Capital in Higher Education: A Critique of the Political Economy of the Sector

I am really pleased that Krystian Szadkowski’s brilliant deconstruction of the mess that higher education is in, and what is to be done is out now, with Palgrave Macmillan. The book is titled: Capital in Higher Education: A Critique of the Political Economy of the Sector.

The book offers a systematic, sectoral, and in-depth Marxist perspective on the critique of political economy of higher education. It proposes an original method of analysis of higher education as a field of capitalist production, grounded at the intersection of mainstream higher education research and contemporary debates in Marxist theories. At the same time, it imbues a political perspective based on the embedding of higher education within the wider social network of antagonistic relations that traverse the capitalist economy at large.

My series editor’s foreword is available, open access, here. In it, I note:

as Szadkowski’s crucial work on Capital in Higher Education demonstrates, the construction and power of terms like value-for-money are situated against the political economy of the sector. For many, this situation remains a mystery, which Szadkowski seeks to uncover through a powerful critique that centres Marx’s dialectical methodology, grounded in our particular, material history. The unfolding, material process of history is deeply entwined in our ways of knowing, doing and being in the world that people

may make their own history, but they do not make it as they please; they do not make it under self-selected circumstances, but under circumstances existing already, given and transmitted from the past. The tradition of all dead generations weighs like a nightmare on the brains of the living. (Marx, 1852)

Szadkowski seeks to help us understand these circumstances and their ontological ramifications for us. At the heart of this work is a desire to understand the unfolding relations between academic labour and capital in the reproduction both of the University and of socially useful knowledge. In this, Capital in Higher Education demonstrates how the connections between, first, the alleged autonomy of knowledge production, second, the quantification of outputs and impact and, third, the accelerated accumulation of the abundance of intellectual artefacts by educational publishers contribute to a terrain for the extraction of surplus-value that is dehumanising.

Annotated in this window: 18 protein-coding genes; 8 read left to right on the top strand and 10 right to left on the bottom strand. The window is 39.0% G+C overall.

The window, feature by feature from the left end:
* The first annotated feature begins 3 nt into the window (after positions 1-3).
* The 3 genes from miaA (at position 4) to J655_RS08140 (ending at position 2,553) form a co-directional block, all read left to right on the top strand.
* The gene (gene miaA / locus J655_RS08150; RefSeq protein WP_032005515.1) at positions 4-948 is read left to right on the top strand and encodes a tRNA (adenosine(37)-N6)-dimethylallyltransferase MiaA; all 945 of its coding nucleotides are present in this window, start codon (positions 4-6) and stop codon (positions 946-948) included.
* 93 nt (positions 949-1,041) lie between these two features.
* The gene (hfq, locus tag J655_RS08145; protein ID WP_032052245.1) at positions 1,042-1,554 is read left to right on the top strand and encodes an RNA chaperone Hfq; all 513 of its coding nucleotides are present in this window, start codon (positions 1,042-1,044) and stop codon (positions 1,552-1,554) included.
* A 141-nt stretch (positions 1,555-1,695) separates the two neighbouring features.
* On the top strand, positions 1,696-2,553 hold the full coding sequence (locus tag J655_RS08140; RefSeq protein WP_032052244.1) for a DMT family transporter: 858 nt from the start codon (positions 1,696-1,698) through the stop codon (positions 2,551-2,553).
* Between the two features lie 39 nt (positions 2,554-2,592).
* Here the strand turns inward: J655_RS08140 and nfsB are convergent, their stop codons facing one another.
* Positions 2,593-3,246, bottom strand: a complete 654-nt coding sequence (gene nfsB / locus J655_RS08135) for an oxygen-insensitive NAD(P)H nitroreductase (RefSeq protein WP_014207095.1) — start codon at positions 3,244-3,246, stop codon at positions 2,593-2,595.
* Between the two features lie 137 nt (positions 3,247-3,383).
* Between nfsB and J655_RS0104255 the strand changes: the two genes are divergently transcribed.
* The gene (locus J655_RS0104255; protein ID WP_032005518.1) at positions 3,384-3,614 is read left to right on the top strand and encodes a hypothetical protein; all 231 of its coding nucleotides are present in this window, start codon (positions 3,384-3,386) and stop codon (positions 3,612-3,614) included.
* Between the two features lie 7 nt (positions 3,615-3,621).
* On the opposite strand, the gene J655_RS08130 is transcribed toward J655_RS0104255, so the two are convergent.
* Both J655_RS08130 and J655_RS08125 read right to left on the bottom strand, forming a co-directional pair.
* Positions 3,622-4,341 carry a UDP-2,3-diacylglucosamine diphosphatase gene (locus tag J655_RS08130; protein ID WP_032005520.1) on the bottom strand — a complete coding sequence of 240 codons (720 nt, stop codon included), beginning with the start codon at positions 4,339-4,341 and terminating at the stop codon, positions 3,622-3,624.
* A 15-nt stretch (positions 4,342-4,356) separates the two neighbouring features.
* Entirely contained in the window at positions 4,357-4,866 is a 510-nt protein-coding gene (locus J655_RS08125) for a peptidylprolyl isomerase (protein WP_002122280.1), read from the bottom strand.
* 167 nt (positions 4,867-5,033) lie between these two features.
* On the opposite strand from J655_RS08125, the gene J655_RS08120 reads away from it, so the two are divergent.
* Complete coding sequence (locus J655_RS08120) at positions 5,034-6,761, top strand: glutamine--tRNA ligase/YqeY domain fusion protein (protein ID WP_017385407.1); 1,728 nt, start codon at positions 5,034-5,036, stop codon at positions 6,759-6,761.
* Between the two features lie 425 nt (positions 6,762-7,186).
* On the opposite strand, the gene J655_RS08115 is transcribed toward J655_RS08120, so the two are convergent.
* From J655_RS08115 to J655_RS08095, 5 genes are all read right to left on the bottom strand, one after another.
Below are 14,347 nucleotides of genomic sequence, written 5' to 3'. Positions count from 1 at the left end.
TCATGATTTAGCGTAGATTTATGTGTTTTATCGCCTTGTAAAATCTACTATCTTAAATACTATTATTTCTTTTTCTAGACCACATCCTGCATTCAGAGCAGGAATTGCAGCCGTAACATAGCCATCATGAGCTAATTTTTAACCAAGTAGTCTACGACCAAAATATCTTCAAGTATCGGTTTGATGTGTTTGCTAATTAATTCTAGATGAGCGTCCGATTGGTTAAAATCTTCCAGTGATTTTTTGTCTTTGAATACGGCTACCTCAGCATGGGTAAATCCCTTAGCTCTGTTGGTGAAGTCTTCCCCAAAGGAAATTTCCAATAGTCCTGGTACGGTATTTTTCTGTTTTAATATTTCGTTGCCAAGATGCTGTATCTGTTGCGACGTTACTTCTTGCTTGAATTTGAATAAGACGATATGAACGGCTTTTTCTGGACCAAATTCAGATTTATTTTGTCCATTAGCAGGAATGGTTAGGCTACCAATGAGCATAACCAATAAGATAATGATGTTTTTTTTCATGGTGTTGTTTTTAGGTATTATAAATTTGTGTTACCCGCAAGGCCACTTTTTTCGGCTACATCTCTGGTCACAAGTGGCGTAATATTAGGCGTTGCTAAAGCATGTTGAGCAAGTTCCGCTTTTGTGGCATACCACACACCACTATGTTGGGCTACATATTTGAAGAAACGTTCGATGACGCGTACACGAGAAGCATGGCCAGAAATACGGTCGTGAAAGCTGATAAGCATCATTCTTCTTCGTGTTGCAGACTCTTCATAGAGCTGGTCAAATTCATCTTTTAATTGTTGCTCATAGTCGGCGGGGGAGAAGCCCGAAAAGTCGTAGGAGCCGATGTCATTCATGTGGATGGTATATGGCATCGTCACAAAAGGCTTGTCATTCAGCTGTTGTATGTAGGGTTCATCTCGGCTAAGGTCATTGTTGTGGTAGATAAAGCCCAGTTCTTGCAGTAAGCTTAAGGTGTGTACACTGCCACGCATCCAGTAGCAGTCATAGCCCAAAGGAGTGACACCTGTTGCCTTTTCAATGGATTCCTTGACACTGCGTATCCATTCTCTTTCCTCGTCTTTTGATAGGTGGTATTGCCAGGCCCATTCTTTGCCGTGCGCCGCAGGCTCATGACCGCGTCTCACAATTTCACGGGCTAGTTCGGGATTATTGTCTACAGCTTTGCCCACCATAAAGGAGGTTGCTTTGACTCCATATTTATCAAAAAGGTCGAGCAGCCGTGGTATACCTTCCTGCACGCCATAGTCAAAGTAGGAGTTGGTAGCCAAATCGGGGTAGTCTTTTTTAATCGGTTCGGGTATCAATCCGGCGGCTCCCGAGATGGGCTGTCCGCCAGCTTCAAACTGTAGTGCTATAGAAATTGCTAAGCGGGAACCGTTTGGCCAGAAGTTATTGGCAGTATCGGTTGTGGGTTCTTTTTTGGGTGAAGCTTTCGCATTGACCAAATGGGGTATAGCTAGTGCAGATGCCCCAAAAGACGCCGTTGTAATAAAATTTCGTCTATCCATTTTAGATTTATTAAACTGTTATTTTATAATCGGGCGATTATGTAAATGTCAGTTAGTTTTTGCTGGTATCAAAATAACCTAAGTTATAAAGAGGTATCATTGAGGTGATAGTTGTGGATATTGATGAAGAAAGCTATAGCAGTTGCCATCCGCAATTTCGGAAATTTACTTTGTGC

At the core of this is a deep methodological and ontological engagement with the material history of value theory, in an attempt to unpick how academic labour is conditioned and constructed for the measurement and commodification of knowledge. Understanding how value and markets erupt through processes of subsumption in a competitive, global environment that is itself stitched into a wider social terrain for valorising academic knowledge enables cultures of measure and measuring and prestige to be analysed. This is important because the value that can be materialised by measuring and commodified academic outputs, as a form of private property, is reinforced through a prestige economy that is mediated against an academic division of labour. Through the market, such outputs and measurements of prestige are brought into relation such that they might be compared.

In these days, Capital in Higher Education has lessons for us all.

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